Now that is a real nest of vipers issue. Most old school Taliban leaders are based in Pakistan’s Balochistan and supervise what goes in and out of the border from a safe distance, in Quetta.
Extra trouble for the extended troika is the absence of Iran and India at the negotiating table. Both have key interests in Afghanistan, especially when it comes to its hopefully new peaceful role as a transit hub for Central-South Asia connectivity.
Moscow from the start wanted Tehran and New Delhi to be part of the extended troika. Impossible. Iran never sits on the same table with the US, and vice-versa. That’s the case now in Vienna, during the JCPOA negotiations, where they “communicate” via the Europeans.
New Delhi for its part refuses to sit on the same table with the Taliban, which it sees as a terrorist Pakistani proxy.
There’s a possibility that Iran and India may be getting their act together, and that would include even a closely connected position on the Afghan drama.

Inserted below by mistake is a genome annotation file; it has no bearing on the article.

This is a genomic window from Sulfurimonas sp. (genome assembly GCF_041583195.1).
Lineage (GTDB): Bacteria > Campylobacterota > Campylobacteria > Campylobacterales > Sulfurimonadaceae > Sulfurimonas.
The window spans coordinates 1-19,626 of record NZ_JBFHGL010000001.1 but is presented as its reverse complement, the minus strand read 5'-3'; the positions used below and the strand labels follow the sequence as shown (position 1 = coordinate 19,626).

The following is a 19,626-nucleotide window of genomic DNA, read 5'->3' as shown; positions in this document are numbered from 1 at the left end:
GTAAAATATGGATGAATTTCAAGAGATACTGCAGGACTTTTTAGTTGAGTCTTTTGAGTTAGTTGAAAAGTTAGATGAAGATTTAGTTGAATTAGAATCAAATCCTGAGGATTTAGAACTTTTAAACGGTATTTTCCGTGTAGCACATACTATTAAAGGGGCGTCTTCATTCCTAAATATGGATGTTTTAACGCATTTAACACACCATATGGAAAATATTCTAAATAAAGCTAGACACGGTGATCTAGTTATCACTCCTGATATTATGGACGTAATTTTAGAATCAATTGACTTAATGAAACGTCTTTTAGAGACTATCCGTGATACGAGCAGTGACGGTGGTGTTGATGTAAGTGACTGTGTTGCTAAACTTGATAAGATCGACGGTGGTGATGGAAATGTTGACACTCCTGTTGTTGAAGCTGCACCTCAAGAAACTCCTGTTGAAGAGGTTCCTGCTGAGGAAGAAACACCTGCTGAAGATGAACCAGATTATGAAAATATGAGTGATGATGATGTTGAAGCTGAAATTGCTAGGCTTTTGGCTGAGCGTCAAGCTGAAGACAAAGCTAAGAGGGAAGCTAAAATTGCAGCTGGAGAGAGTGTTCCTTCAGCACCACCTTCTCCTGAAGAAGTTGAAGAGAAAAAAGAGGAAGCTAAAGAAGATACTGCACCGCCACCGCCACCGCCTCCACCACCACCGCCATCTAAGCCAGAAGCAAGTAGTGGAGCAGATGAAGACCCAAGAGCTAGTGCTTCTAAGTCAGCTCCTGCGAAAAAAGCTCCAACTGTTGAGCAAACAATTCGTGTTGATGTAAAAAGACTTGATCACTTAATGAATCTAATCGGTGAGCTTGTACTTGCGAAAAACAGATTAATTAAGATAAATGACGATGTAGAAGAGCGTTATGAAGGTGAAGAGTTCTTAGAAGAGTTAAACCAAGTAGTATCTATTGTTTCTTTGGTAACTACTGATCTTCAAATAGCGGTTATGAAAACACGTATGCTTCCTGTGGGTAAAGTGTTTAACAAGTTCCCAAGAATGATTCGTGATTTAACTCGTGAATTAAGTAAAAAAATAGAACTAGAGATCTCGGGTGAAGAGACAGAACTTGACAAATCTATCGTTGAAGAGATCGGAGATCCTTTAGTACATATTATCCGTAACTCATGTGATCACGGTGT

When Indian External Affairs Minister Subrahmanyam Jaishankar attended President Ebrahim Raisi’s inauguration last week in Tehran, they insisted on “close cooperation and coordination” also on Afghanistan.
What this would imply in the near future is increased Indian investment in the INSTC and the India-Iran-Afghanistan New Silk Road corridor. Yet that’s not going to happen with the Taliban controlling Zaranj.
Beijing for its part is focused on increasing its connectivity with Iran via what could be described as a Persian-colored corridor incorporating Tajikistan and Afghanistan. That will depend, once again, on the degree of Taliban control.
But Beijing can count on an embarrassment of riches: Plan A, after all, is an extended China-Pakistan Economic Corridor (CPEC), with Afghanistan annexed, whoever is in power in Kabul.
What’s clear is that the extended troika will not be shaping the most intricate details of the future of Eurasia integration. That will be up to the Shanghai Cooperation Organization (SCO), which includes Russia, China, Pakistan, India, the Central Asian “stans” and Iran and Afghanistan as current observers and future full-members.
So the time has come for the SCO’s ultimate test: how to pull off a near-impossible power-sharing deal in Kabul and prevent a devastating civil war, complete with imperial B-52 bombing.